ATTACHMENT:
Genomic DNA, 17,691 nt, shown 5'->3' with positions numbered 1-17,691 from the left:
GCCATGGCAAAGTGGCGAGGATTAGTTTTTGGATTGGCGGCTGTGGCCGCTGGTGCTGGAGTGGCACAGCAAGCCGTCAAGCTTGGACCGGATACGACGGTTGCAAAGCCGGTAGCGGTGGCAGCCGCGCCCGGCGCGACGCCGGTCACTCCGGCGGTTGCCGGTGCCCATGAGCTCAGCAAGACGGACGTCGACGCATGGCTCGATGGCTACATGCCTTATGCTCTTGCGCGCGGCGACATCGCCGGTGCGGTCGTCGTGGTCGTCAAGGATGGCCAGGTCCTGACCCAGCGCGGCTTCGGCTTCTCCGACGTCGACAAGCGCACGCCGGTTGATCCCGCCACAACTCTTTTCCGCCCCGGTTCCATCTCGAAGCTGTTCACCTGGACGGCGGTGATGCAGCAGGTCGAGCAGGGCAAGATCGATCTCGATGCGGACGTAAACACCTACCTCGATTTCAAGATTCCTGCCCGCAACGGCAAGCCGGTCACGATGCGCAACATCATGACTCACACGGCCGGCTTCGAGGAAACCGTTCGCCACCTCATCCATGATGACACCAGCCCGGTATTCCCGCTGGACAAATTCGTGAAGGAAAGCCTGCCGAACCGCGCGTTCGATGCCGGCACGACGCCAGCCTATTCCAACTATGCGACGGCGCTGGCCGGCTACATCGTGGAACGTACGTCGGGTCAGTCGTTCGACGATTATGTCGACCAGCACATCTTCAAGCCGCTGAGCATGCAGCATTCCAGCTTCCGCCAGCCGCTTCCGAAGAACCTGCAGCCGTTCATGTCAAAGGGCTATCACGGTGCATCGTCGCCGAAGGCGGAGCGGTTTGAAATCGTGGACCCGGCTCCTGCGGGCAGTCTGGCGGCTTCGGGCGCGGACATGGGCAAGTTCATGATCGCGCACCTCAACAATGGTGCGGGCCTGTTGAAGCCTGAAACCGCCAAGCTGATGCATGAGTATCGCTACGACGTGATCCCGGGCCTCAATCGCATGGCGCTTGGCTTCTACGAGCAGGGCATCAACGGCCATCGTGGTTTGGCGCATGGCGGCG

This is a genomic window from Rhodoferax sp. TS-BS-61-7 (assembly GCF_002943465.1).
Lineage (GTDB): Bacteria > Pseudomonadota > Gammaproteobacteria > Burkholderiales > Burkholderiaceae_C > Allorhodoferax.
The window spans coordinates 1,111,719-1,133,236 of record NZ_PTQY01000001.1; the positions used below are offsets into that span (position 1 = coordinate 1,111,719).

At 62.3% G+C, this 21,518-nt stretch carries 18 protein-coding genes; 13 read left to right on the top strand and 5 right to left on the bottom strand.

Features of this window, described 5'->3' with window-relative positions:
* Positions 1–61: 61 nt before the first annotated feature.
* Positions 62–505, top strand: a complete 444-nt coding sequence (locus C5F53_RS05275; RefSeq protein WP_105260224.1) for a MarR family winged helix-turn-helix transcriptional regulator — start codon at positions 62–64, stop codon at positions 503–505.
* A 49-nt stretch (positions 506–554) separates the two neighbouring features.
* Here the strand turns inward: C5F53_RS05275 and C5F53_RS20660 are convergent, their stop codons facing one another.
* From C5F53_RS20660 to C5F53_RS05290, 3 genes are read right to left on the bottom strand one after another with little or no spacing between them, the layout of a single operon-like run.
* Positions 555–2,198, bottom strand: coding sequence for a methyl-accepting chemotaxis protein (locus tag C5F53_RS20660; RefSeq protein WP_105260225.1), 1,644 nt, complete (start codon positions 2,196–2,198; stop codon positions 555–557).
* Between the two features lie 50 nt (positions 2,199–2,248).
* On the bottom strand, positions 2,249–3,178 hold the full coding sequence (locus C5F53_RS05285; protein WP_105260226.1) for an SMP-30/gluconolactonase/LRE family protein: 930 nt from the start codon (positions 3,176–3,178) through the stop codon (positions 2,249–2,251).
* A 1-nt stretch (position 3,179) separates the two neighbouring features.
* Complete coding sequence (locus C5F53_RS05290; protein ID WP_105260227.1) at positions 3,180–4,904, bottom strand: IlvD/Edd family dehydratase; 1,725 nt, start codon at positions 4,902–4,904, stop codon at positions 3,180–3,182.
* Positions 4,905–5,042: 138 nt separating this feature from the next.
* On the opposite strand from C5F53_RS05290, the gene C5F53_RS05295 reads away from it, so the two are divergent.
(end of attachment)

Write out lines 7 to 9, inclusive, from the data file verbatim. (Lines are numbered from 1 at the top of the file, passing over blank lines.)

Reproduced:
Features of this window, described 5'->3' with window-relative positions:
* Positions 1–61: 61 nt before the first annotated feature.
* Positions 62–505, top strand: a complete 444-nt coding sequence (locus C5F53_RS05275; RefSeq protein WP_105260224.1) for a MarR family winged helix-turn-helix transcriptional regulator — start codon at positions 62–64, stop codon at positions 503–505.